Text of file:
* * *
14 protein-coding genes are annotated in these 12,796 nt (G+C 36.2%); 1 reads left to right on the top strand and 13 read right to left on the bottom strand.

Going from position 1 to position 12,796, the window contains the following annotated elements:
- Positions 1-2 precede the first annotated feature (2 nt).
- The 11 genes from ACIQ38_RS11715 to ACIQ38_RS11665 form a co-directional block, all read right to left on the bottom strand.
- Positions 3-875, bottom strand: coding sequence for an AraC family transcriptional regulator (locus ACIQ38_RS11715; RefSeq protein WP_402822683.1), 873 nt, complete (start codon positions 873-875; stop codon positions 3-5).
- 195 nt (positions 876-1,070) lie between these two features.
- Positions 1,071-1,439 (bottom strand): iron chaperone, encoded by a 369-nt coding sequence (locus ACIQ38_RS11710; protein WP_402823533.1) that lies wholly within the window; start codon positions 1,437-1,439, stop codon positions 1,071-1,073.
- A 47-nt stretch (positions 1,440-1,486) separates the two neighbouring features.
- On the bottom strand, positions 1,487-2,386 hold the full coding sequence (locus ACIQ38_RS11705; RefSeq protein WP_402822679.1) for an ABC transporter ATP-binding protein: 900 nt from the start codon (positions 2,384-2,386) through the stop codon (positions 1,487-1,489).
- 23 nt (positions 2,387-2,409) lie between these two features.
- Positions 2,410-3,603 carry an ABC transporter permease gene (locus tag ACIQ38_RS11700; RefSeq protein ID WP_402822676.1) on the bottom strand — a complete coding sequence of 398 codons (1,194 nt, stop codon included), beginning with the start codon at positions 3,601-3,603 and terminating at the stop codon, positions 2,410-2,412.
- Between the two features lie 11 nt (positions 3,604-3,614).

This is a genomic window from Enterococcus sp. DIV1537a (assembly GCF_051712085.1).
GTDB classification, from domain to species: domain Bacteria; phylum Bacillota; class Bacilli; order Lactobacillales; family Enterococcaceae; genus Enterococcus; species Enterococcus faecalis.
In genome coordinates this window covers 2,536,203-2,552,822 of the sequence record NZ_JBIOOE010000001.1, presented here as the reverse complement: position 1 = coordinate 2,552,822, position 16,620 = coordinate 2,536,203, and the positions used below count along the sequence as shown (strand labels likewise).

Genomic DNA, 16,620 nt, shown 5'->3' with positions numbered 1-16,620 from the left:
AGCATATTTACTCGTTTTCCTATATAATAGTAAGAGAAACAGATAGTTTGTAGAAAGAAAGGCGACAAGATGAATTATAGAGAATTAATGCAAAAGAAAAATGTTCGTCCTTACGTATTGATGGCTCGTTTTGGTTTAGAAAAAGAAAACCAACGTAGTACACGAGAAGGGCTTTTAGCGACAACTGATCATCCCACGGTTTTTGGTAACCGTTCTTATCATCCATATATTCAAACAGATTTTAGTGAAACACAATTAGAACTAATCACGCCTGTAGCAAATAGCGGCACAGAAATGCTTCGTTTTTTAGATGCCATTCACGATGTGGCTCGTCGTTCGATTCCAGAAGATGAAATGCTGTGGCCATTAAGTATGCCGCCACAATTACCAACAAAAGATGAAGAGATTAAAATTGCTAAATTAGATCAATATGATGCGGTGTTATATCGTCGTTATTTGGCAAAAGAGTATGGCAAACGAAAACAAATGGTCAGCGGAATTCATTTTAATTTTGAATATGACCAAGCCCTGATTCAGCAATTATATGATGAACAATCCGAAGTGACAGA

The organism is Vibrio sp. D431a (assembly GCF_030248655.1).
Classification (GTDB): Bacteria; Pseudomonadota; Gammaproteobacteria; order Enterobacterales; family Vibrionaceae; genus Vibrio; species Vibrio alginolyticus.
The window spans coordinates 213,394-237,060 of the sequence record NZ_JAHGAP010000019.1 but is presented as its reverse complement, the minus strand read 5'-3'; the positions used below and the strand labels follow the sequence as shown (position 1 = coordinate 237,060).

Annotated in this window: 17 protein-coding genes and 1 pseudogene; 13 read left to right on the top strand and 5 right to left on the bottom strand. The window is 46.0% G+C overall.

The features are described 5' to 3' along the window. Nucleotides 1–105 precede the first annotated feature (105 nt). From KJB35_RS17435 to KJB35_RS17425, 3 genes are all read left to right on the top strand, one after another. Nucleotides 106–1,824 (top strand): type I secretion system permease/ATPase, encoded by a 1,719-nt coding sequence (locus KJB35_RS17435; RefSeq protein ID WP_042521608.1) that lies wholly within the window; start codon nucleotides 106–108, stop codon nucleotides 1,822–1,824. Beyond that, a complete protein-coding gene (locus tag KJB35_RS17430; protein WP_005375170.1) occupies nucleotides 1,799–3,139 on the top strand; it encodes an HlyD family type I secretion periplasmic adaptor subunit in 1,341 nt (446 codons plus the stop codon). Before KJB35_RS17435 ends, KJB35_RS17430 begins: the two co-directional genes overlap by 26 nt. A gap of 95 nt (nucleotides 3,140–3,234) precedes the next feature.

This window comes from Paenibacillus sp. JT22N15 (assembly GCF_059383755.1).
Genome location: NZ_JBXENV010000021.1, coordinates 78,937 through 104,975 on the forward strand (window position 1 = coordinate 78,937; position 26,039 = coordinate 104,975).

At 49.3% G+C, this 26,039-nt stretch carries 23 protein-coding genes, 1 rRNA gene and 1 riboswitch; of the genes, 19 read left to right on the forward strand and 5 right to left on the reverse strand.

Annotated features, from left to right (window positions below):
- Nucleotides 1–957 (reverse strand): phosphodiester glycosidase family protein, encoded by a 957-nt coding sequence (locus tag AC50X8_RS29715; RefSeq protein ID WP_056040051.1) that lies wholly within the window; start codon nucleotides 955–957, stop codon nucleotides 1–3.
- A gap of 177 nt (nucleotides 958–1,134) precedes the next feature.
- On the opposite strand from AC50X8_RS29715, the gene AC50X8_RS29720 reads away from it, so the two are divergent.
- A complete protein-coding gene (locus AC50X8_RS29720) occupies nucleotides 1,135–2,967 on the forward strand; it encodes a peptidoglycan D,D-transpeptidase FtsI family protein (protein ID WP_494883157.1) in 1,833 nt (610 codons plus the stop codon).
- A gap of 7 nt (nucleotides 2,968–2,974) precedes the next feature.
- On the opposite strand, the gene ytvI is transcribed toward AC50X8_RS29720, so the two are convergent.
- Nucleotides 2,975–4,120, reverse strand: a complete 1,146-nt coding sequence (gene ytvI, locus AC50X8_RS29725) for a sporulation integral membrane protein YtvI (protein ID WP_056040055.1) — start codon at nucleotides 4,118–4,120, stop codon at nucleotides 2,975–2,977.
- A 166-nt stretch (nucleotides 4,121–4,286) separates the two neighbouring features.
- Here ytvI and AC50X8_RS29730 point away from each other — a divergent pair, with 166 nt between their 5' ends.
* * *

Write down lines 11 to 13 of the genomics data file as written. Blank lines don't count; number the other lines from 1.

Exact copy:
- Positions 2,410-3,603 carry an ABC transporter permease gene (locus tag ACIQ38_RS11700; RefSeq protein ID WP_402822676.1) on the bottom strand — a complete coding sequence of 398 codons (1,194 nt, stop codon included), beginning with the start codon at positions 3,601-3,603 and terminating at the stop codon, positions 2,410-2,412.
- Between the two features lie 11 nt (positions 3,604-3,614).

This is a genomic window from Enterococcus sp. DIV1537a (assembly GCF_051712085.1).